“More than 1900 years later,” said H.G. Wells, “a historian like myself, who doesn’t even call himself a Christian, finds the picture entering irresistibly around the life and character of this most significant man…The historian’s test of an individual’s greatness is ‘What did he leave to grow?’ Did he start men to thinking along fresh lines with a visor that persisted after him? By this test Jesus stands first.” You can gauge the size of a ship that has passed out of sight by the huge wake it leaves behind.
If you asked a random person on the street if they knew who Jesus was, chances are they would say yes. Or at least they would have an idea about who Jesus was. Whether they were a Christian or not, they would have something to say if you asked them to describe who this man was. If you asked 10 random people for an answers to the question “who was Jesus?” you would most likely get 10 different answers. Some might say that His was a good teacher, or a great example of the moral perfection. There may be some that say that Jesus is a piece of fiction, not a real person but something that was made up to cover lies or build a vast empire. Others may even call Him a liar or a lunatic.
To think that these are simply the answers given by unbelievers, or people that do not call themselves Christians, would be to ignore the real challenges that people have with this man named Jesus. That includes Christians. The claims that Jesus made about Himself, the ideas that Jesus proposed can be troubling when they are taken seriously. Jesus’ claims to be the Son of God and to be one with His Heavenly Father were considered blasphemous by people in his day; today the claim is seen as simple madness. Jesus’ teachings to love an enemy and to resist violence were seen as completely counter cultural in a war driven world. Today we wouldn’t stop to think twice about an enemy and are continually locking in combat.
So, who is this Jesus? What do we make of Him, and His teachings? That is what journalist Philip Yancey seeks to tackle in The Jesus I Never Knew. Offering new and different insight into the mysterious man Jesus, Yancey builds a case for a Jesus that most people do not know. And that would include Christians. As Yancey moves through the events of Jesus’ life, his miraculous birth, his very human temptations by Satan, all the way to Christ’s death and resurrection, preconceived ideas and traditional blinding notions of Christ will be slowly removed. All readers will see the character of Jesus to take on more flesh and personality, that He was in fact a real person. Readers will encounter the astounding power of the words Jesus spoke while being explained in the context of Jesus’ day, and challenged by these words that are still potent and relevant today.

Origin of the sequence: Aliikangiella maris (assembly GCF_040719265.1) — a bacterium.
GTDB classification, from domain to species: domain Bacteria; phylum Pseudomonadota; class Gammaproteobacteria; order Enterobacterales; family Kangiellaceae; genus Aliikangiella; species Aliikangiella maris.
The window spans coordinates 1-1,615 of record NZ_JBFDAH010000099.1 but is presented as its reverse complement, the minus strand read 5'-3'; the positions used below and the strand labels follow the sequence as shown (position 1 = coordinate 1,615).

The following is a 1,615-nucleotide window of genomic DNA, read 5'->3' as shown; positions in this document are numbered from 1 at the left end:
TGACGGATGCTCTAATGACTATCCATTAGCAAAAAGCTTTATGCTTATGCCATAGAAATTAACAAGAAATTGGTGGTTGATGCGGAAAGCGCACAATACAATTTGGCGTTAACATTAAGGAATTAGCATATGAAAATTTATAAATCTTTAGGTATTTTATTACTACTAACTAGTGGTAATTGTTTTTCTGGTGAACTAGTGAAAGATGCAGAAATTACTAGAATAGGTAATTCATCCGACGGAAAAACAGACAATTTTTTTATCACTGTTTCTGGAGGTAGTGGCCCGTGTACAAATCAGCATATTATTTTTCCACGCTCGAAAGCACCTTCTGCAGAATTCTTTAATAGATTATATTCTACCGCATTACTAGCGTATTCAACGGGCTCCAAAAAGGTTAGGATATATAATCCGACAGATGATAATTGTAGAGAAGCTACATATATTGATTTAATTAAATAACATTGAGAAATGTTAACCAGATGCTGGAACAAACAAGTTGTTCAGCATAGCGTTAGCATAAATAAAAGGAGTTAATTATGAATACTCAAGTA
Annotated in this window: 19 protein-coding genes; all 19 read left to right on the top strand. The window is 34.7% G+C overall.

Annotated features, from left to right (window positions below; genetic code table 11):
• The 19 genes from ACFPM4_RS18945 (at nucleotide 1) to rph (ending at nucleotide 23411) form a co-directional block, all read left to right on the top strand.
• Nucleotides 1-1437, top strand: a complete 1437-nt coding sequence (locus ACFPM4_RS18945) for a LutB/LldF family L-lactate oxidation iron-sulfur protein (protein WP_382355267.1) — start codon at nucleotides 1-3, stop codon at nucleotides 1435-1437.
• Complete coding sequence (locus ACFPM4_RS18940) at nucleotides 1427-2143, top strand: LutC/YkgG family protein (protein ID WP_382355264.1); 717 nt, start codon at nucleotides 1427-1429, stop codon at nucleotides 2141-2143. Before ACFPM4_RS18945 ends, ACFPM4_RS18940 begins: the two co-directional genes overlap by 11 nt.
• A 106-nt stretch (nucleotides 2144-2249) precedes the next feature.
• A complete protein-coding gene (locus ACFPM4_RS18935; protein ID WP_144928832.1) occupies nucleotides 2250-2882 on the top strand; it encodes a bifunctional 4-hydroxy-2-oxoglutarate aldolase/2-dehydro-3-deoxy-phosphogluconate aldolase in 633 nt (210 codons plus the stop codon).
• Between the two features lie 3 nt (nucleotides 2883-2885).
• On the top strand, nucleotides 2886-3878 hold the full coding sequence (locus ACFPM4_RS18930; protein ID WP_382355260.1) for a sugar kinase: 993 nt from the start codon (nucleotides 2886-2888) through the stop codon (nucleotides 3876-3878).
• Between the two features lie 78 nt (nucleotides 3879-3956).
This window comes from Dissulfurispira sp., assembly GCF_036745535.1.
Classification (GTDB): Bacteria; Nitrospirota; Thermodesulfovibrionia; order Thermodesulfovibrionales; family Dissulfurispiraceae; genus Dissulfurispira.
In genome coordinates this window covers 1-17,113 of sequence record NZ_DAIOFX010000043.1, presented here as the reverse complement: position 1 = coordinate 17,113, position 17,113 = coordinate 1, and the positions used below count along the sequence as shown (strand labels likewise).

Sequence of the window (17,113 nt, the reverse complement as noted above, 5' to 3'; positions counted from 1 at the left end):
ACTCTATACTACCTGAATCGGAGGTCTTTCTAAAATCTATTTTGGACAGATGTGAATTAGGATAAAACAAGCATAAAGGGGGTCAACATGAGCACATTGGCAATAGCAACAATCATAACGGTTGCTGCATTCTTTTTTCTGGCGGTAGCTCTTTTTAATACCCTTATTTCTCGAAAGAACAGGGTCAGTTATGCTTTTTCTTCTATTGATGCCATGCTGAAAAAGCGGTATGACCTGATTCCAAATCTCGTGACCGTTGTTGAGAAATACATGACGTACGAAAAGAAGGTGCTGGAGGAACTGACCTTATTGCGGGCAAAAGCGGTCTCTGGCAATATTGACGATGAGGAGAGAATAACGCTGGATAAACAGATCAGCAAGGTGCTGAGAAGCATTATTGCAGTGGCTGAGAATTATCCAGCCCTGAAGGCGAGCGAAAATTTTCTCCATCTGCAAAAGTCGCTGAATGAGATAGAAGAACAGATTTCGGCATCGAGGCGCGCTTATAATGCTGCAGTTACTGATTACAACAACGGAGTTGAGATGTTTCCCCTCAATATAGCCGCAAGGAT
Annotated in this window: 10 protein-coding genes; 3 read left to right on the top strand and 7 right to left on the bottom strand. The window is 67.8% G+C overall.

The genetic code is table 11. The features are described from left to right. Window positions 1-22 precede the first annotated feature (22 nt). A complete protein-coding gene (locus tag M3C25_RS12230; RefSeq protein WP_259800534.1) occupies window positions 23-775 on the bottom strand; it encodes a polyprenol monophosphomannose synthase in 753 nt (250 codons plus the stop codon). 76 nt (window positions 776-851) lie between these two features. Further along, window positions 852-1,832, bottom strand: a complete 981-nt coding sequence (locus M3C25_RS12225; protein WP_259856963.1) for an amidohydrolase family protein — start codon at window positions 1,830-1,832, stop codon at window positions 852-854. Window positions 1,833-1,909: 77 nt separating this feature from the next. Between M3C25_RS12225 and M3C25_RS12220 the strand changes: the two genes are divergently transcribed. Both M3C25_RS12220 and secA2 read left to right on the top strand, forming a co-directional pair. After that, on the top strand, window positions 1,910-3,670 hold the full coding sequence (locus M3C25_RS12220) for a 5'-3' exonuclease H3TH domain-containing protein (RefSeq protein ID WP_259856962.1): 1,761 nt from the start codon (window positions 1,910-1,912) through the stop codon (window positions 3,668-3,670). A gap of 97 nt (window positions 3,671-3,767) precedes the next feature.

While this may seem to be a topic that has been covered by many before, the eloquent and raw emotional way that Yancey explores and explains who this Jesus is, and the implications of His life and teachings makes The Jesus I Never Knew a book unique upon the book shelves. As one professor said, “…probably the best book about Jesus in the whole century”, making this exactly what those with questions about this Jesus are looking for.
“…If Jesus had never lived, we would not have been able to invent him.”
Everyone has questions about Jesus. Whether they come from the more theologically minded Christians or the cynical and skeptical unbelievers, the laundry list of questions about who Jesus was often leave people in the dark. To dismiss these questions, from believers or not, would be a grave error according to Philip Yancey. To completely discount what others have stumbled over or gotten hung up on, would be to ignore the reality of this quest, the quest for the answer to “who is this Jesus?” Thankfully, Yancey doesn’t. In fact, Yancey embraces these questions. He doesn’t belittle them or call these questions a lack of faith on anyone’s part. These questions are what drives The Jesus I Never Knew.
Personally, that is a huge plus when I consider keeping or getting rid of this book. Yancey isn’t scared to ask questions. This book is filled with them. And that makes sense as he is a journalist. Asking questions is his job, but you can also feel his faith behind every pondering statement. This is a book about who Jesus really was, but it is also a book about a man’s journey discovering who this Jesus really was. Even after years of being a Christian, Yancey was still learning and growing in his knowledge and relationship with this Jesus.
His learning and growing experience spoke directly to me, helping me in my own learning and growing relationship with Christ. The Jesus I Never Knew brought up questions that I had but had not asked. It gave me answers to things that I had never thought about before. And though I seem to be going on about the questions and the importance of questioning in this book, the answers are so much more important. What Yancey has unveiled for me, and I’m sure for many readers, is a much more human, relatable Jesus. A Jesus that we could imagine a little bit easier. Yet, in the same breathe, Yancey has revealed a Jesus that is continually challenging people, pushing them to an ideal that is of the purest and holiest quality. The Jesus I Never Knew invites all readers to examine, even for the first time, the seriousness of what Christ spoke of and did. This is something that all Christians and non believers need to grapple with, and on more than one occasion.
c is one book that will be ON MY SHELF for a very long time, and should be on the shelf of every Christian, regardless of where they are in their spiritual walk.
Have you read The Jesus I Never Knew?
What did you think of it?
Is it ON or OFF your shelf?
Let me know in the comment section.
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